Exercise Science is cool

I know I’m biased, but hear me out.

There are literally mathematical models we can employ that guarantee enhancement of our strength, flexibility, and cardiovascular system. For instance, if you do X exercise for X amount of times for X length of time, you will on average see this percentage of improvements.

This fundamental concept is literally what training programs for Olympians and Professional Athletes revolve around.

There is only one big secret that often gets neglected with this line of thinking and why we regular folks may not see the same types of results as the professionals do – aside from any genetic factors of course – stress.

The eye-popping effects of stress (distress in particular) were first brought to my attention with the amazing documentary “Stress: Portrait Of A Killer”.

In case you missed it or just want a quick summary; scientists studied a group of monkeys over a lengthy period of time and discovered that many of them had high blood pressure and cholesterol.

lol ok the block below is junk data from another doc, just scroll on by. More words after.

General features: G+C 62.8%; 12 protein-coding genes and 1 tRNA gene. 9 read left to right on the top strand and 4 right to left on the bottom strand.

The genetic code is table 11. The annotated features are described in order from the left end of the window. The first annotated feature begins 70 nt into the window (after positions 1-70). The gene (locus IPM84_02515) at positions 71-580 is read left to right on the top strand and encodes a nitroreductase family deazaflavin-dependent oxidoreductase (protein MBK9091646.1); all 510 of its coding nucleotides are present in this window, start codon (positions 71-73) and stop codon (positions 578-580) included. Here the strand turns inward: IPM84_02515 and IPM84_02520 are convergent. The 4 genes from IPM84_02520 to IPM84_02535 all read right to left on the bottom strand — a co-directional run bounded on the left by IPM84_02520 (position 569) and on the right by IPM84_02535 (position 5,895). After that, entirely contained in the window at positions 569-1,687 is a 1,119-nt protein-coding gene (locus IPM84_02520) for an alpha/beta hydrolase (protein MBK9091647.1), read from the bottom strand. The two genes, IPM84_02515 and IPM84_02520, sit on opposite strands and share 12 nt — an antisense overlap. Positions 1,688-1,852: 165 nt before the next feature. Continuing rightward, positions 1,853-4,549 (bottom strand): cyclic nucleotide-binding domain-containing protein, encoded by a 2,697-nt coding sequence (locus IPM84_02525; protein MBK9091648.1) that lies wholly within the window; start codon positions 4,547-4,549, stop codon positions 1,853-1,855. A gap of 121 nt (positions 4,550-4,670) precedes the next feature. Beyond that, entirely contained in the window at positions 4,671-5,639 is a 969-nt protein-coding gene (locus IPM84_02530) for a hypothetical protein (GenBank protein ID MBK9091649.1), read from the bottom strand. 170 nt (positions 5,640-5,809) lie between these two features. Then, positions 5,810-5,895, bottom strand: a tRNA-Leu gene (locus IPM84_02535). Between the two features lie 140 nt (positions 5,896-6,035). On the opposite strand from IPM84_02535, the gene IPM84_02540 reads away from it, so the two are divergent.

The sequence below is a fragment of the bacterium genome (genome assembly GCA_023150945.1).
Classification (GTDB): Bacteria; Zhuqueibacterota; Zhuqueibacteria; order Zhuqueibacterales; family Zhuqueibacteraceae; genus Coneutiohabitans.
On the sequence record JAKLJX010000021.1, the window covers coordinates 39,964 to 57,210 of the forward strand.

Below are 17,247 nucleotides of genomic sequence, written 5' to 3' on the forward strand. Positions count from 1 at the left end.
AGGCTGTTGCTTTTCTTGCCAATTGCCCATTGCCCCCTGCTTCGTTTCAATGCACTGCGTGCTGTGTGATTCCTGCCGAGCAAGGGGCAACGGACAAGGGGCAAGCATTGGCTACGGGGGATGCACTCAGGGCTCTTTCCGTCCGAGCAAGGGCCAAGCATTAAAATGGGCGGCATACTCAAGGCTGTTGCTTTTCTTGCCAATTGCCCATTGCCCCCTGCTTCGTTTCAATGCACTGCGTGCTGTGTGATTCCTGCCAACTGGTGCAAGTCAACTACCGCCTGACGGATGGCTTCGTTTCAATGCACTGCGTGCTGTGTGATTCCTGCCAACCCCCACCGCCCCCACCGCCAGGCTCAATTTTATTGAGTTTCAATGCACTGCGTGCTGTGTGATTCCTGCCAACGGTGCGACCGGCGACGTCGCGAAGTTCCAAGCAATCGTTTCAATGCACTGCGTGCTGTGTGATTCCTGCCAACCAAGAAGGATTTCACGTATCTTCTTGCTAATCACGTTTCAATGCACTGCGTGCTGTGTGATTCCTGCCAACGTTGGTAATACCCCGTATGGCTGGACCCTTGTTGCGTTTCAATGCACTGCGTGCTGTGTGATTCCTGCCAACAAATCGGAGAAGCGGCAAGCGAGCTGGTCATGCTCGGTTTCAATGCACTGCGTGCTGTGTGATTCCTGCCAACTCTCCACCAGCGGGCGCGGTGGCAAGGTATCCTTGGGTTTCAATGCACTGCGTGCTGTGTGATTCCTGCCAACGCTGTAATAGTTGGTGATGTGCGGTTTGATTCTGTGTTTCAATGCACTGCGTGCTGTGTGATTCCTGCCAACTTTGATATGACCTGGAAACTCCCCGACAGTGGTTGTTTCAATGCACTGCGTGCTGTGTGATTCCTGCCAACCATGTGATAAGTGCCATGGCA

Think about that for a second.

Can a monkey be any healthier?

They are literally only eating real foods all day and get plenty of exercise (it’s not like they watch TV or play video games for fun). It seems like with a perfect diet and exceptional levels of exercise that they would have perfect blood work, but they didn’t.

How could that be?

Aside from humans, monkeys are one of the few animals with a lot of free time and a social hierarchy. All the little monkeys had the worst blood metrics because they were at the bottom of the hierarchy and being picked on aka ‘stressed out’.

What does that have to do with us and what can we learn and apply?

We need to counteract this Distress with Eustress.

Eustress is the good kind of stress that results from things like riding a scary roller coaster, jumping out of a plane (with a parachute!), or performing physical activity.

Anything to get us physically and psychologically away from the thing(s) that are “stressing us out”.

Until we learn to relax and chill out, even a great training program with all the perfect X’s and O’s may not be enough.

That is one of the many reasons I employ a “Small Group” personal training model at my studio and have all of my clients commit to “having fun” when they are with me. Having an intentional community and laughing goes a long way. Not only does this help with consistency but is also scientifically proven to generate better results.

Would love to hear your thoughts on this, reach out, or come see us in Scottsdale.

Building from the ground up.